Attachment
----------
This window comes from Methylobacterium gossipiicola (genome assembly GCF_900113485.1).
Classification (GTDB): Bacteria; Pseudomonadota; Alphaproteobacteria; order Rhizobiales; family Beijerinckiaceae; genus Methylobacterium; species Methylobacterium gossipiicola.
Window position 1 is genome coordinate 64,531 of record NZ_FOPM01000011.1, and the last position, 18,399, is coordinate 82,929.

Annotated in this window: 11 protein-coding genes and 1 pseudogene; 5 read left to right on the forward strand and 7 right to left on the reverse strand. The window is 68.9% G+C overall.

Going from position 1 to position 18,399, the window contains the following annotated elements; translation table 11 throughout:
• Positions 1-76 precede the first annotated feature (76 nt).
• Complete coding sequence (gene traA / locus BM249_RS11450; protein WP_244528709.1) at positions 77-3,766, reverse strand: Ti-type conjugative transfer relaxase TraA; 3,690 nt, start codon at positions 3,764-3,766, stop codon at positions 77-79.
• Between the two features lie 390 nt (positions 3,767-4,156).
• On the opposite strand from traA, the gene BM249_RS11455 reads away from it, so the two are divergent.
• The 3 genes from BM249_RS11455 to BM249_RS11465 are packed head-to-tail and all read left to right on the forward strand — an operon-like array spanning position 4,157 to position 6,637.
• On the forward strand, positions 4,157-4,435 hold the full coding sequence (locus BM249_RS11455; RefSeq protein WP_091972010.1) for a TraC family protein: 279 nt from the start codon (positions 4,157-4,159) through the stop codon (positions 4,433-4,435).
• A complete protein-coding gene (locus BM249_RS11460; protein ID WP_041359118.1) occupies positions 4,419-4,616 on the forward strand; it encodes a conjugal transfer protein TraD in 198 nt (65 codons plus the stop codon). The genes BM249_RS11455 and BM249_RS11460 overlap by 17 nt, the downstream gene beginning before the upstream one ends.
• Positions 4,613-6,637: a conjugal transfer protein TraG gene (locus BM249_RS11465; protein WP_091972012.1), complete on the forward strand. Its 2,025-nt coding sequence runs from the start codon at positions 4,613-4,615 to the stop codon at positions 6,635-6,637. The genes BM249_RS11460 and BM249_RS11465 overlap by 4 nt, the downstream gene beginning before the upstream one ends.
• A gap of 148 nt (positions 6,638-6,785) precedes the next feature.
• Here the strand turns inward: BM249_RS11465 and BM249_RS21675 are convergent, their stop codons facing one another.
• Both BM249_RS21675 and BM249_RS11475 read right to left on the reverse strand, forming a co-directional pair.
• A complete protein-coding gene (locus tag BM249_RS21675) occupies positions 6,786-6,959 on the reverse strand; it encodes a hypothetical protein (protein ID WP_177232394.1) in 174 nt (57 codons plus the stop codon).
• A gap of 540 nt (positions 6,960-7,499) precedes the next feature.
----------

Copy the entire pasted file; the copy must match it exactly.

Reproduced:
This window comes from Methylobacterium gossipiicola (genome assembly GCF_900113485.1).
Classification (GTDB): Bacteria; Pseudomonadota; Alphaproteobacteria; order Rhizobiales; family Beijerinckiaceae; genus Methylobacterium; species Methylobacterium gossipiicola.
Window position 1 is genome coordinate 64,531 of record NZ_FOPM01000011.1, and the last position, 18,399, is coordinate 82,929.

Annotated in this window: 11 protein-coding genes and 1 pseudogene; 5 read left to right on the forward strand and 7 right to left on the reverse strand. The window is 68.9% G+C overall.

Going from position 1 to position 18,399, the window contains the following annotated elements; translation table 11 throughout:
• Positions 1-76 precede the first annotated feature (76 nt).
• Complete coding sequence (gene traA / locus BM249_RS11450; protein WP_244528709.1) at positions 77-3,766, reverse strand: Ti-type conjugative transfer relaxase TraA; 3,690 nt, start codon at positions 3,764-3,766, stop codon at positions 77-79.
• Between the two features lie 390 nt (positions 3,767-4,156).
• On the opposite strand from traA, the gene BM249_RS11455 reads away from it, so the two are divergent.
• The 3 genes from BM249_RS11455 to BM249_RS11465 are packed head-to-tail and all read left to right on the forward strand — an operon-like array spanning position 4,157 to position 6,637.
• On the forward strand, positions 4,157-4,435 hold the full coding sequence (locus BM249_RS11455; RefSeq protein WP_091972010.1) for a TraC family protein: 279 nt from the start codon (positions 4,157-4,159) through the stop codon (positions 4,433-4,435).
• A complete protein-coding gene (locus BM249_RS11460; protein ID WP_041359118.1) occupies positions 4,419-4,616 on the forward strand; it encodes a conjugal transfer protein TraD in 198 nt (65 codons plus the stop codon). The genes BM249_RS11455 and BM249_RS11460 overlap by 17 nt, the downstream gene beginning before the upstream one ends.
• Positions 4,613-6,637: a conjugal transfer protein TraG gene (locus BM249_RS11465; protein WP_091972012.1), complete on the forward strand. Its 2,025-nt coding sequence runs from the start codon at positions 4,613-4,615 to the stop codon at positions 6,635-6,637. The genes BM249_RS11460 and BM249_RS11465 overlap by 4 nt, the downstream gene beginning before the upstream one ends.
• A gap of 148 nt (positions 6,638-6,785) precedes the next feature.
• Here the strand turns inward: BM249_RS11465 and BM249_RS21675 are convergent, their stop codons facing one another.
• Both BM249_RS21675 and BM249_RS11475 read right to left on the reverse strand, forming a co-directional pair.
• A complete protein-coding gene (locus tag BM249_RS21675) occupies positions 6,786-6,959 on the reverse strand; it encodes a hypothetical protein (protein ID WP_177232394.1) in 174 nt (57 codons plus the stop codon).
• A gap of 540 nt (positions 6,960-7,499) precedes the next feature.